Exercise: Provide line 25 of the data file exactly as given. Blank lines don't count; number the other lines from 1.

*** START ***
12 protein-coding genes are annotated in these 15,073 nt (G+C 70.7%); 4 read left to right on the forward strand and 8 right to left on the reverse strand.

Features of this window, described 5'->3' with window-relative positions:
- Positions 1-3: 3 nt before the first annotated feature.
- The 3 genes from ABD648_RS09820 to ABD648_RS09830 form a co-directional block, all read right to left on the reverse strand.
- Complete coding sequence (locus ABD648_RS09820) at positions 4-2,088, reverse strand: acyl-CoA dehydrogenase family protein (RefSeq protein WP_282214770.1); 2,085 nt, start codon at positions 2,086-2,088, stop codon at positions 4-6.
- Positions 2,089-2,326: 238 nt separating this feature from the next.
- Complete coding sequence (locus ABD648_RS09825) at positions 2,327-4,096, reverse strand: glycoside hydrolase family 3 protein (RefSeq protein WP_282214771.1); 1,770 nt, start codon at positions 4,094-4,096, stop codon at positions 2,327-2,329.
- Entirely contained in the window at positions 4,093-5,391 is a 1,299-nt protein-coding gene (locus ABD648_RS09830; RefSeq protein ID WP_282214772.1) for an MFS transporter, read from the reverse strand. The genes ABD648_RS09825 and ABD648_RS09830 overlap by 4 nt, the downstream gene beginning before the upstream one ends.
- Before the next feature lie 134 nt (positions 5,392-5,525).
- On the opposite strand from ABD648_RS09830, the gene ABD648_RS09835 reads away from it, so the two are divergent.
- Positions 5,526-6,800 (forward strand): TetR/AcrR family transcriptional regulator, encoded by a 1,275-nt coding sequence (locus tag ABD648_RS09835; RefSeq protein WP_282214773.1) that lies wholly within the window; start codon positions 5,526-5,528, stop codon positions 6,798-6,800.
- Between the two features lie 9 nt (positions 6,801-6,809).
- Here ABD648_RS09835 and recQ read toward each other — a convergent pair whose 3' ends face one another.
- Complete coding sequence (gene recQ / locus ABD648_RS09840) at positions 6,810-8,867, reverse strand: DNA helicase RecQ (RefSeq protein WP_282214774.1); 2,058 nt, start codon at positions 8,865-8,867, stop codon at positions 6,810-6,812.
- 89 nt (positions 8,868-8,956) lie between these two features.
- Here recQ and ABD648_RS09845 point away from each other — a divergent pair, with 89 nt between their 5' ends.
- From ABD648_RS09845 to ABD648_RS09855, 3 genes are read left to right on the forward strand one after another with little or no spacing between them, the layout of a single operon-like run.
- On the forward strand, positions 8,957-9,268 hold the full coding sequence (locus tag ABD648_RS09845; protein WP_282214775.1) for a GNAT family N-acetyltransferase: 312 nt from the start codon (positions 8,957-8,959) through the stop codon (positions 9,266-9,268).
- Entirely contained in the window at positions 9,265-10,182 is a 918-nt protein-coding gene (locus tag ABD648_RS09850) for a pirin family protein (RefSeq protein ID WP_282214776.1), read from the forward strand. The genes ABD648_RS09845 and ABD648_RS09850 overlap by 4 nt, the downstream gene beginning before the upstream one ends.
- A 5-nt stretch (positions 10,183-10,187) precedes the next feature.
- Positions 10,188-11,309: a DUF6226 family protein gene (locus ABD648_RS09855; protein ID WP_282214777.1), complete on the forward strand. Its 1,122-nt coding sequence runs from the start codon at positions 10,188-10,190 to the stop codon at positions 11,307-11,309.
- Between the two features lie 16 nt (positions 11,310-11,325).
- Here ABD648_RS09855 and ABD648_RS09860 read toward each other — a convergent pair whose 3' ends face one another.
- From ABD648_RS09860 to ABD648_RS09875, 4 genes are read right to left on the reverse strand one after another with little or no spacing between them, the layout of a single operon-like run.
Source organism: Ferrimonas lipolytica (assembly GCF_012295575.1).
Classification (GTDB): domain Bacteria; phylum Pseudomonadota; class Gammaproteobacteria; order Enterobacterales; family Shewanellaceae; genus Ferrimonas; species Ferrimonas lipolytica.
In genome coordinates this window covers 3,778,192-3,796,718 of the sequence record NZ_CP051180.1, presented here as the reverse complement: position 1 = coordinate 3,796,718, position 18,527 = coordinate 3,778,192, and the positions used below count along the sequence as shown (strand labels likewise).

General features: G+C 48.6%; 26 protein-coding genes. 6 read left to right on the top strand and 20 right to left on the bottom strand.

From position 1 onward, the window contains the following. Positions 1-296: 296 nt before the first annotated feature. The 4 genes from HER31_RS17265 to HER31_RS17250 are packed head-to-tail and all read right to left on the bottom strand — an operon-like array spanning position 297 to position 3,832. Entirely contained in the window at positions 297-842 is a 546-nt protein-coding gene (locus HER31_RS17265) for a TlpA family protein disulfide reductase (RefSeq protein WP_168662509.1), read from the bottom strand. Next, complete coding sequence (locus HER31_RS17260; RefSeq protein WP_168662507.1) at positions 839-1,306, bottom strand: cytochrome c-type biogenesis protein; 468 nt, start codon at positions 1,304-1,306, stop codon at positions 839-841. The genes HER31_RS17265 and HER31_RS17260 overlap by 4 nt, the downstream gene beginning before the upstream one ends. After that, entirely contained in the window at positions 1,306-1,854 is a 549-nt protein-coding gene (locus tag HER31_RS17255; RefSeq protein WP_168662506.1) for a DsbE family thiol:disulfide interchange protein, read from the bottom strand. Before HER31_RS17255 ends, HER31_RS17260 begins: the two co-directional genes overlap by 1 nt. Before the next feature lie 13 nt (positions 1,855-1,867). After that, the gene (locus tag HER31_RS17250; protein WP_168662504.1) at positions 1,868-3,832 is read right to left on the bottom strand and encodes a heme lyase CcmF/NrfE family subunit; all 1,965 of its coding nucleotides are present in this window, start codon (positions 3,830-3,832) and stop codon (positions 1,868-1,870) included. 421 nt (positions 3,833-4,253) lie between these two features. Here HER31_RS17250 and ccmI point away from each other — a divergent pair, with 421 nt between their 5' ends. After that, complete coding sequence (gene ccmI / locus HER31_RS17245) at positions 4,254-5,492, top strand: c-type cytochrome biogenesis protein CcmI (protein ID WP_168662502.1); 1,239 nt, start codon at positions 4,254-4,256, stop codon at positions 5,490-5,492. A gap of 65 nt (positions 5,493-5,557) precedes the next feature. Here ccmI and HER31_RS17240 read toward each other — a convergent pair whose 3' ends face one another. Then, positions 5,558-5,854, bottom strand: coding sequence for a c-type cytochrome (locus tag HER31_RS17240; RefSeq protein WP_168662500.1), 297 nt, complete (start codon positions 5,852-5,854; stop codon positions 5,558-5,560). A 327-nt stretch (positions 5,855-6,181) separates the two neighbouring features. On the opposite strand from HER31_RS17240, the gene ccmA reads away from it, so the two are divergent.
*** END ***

Source organism: Ferrimonas lipolytica (assembly GCF_012295575.1).